Dechert LLP

The White House has released several tax proposals, culminating with remarks by President Biden in a Congressional address. These proposals include the American Families Plan, for which the White House released a fact sheet (find link here) on April 28, 2021, and the Made in America Tax Plan, for which the White House released a fact sheet (find link here) on March 31, 2021, followed by a U.S. Treasury report (find link here) released on April 7, 2021. Congress has not yet acted on these proposals.

Highlights of the American Families Plan:

  • The individual U.S. federal income tax rate for taxpayers in the top tax bracket would be increased from 37 percent to 39.6 percent.
  • The top tax rate on capital gains for households making more than US$1 million would be increased from 20 percent to 39.6 percent.
  • The stepped-up basis at death for unrealized gains in excess of US$1 million (US$2.5 million per couple when combined with certain exemptions) would be eliminated unless such gains are donated to charity.
  • Financial institutions would be required to report information on account flows so that earnings from investments and business activity would be subject to increased reporting to the Internal Revenue Service.
  • Carried interest for managers of certain types of investment funds would be taxed at ordinary income tax rates.
  • The tax-free treatment of like-kind exchanges of real property for gains greater than US$500,000 would be eliminated.
  • The current limitation on excess business losses would be permanently extended.
  • Certain rules relating to the 3.8 percent Medicare tax on investors and high-income individuals would be tightened.
  • Certain existing tax provisions would be extended and/or expanded, including the Child Tax Credit, the Earned Income Tax Credit, the Child and Dependent Care Tax Credit and also the expanded health insurance tax credits and the Affordable Care Act premium tax credits. In particular, the Child Tax Credit would be increased from US$2,000 to US$3,000 per child for children six years old and above (US$3,600 for children under six) and would be fully refundable in regular payments during the year through 2025. The temporary Child and Dependent Care Tax Credit expansion would be made permanent.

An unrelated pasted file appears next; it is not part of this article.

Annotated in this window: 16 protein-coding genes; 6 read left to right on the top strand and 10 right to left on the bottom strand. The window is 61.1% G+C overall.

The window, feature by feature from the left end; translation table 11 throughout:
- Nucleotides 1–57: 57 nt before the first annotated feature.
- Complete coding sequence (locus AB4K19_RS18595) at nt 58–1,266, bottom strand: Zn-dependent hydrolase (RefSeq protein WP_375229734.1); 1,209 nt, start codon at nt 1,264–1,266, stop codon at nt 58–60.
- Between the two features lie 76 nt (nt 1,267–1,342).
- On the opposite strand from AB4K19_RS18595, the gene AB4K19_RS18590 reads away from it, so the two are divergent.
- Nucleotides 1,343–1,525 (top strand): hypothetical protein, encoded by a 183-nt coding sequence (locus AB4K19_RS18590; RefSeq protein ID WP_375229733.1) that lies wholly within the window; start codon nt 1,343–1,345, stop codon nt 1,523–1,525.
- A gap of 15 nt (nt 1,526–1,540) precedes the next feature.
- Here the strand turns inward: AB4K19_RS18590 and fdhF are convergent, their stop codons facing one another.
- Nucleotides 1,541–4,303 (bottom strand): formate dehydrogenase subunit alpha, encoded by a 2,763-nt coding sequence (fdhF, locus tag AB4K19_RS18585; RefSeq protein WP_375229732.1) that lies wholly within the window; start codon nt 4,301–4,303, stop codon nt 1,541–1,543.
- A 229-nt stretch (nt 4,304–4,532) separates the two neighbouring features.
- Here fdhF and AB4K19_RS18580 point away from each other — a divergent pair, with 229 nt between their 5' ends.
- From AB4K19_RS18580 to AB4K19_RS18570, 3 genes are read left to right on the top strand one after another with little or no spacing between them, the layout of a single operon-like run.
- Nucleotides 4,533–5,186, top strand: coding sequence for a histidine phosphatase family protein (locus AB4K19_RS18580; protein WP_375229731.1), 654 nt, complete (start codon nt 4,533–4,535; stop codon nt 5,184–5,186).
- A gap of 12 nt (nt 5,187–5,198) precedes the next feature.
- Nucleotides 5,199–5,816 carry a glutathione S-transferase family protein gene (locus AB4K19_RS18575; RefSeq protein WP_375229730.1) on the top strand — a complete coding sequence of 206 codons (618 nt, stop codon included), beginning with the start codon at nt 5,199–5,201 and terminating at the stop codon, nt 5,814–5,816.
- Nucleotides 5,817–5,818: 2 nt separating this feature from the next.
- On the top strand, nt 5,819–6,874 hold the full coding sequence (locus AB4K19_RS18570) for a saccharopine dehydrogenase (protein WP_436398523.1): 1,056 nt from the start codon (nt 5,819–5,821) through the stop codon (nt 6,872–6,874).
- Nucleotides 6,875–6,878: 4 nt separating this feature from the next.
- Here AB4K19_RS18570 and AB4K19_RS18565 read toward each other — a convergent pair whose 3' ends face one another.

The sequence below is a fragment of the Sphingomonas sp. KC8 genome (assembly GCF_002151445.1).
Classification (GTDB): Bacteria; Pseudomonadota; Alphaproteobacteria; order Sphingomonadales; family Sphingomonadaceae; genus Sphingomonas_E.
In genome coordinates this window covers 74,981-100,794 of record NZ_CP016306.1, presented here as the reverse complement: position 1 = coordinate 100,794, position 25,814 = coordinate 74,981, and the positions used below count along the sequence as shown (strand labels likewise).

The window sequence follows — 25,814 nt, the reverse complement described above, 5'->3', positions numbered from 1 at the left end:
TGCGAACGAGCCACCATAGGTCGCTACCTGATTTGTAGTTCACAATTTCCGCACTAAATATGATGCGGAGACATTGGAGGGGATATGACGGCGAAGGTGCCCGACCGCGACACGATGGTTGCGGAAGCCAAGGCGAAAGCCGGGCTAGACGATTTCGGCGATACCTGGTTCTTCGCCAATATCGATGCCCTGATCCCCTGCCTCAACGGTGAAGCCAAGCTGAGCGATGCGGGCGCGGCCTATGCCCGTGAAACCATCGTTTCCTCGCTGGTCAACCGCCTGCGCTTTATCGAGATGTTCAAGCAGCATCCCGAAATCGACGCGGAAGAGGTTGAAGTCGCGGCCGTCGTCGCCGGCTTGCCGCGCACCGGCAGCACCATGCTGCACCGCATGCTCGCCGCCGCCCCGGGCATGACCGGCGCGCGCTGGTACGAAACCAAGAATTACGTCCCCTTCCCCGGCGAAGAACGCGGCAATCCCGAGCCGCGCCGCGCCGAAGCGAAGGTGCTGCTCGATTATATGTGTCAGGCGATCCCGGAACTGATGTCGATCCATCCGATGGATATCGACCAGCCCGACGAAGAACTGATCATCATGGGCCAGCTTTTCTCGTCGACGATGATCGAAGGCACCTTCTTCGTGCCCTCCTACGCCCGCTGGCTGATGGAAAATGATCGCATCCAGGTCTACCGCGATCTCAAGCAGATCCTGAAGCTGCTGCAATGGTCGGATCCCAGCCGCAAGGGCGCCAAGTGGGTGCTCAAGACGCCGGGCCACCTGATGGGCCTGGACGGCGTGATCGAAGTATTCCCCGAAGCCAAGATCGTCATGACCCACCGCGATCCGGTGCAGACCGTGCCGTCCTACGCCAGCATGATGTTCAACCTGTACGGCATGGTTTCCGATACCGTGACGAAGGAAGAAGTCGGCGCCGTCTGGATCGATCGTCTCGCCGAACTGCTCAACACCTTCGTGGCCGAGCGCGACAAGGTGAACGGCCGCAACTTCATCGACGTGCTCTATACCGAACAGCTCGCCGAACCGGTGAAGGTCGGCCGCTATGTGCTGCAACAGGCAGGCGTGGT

• The Internal Revenue Service would receive increased funding to enhance enforcement against high-income individuals and large corporations, businesses and estates.
  • No effective dates for these proposals have been provided.

Highlights of the Made in America Tax Plan:

  • The corporate U.S. federal income tax rate would be increased from 21 percent to 28 percent.
  • The minimum tax on global intangible low-taxed income (“GILTI”) would be increased from 10.5 percent to 21 percent and would be calculated on a country-by-country basis. The tax exemption for the first 10 percent return on foreign assets would also be eliminated.
  • Certain deductions for the offshoring of production would be disallowed.
  • The base erosion and anti-abuse tax (“BEAT”) regime would be replaced by the Stopping Harmful Inversions and Ending Low-tax Developments (“SHIELD”) regime. Under the SHIELD regime, if the effective tax rate of a foreign-related payee is below a specified threshold (21 percent, unless set at a different rate pursuant to multilateral agreements with other countries), the related U.S. payor would be denied certain U.S. federal income tax deductions.
  • The SHIELD regime would strengthen current anti-inversion rules intended to prevent U.S. corporations from claiming foreign jurisdictions as their tax residence as a result of corporate acquisition and/or merger transactions, referred to as “inverting.”
  • The favorable U.S. tax rate for foreign-derived intangible income (“FDII”) would be repealed.
  • A minimum income tax rate of 15 percent would be imposed on previously untaxed “book income” of certain types of large corporations.
  • Certain special tax provisions that benefit the fossil fuel industry would be replaced with incentives for clean energy production, including extending the production tax credit and investment tax credit for energy generation and storage, creating new tax incentives for long-distance transmission lines and expanding tax incentives for electricity storage projects.
  • No effective dates for these proposals have been provided.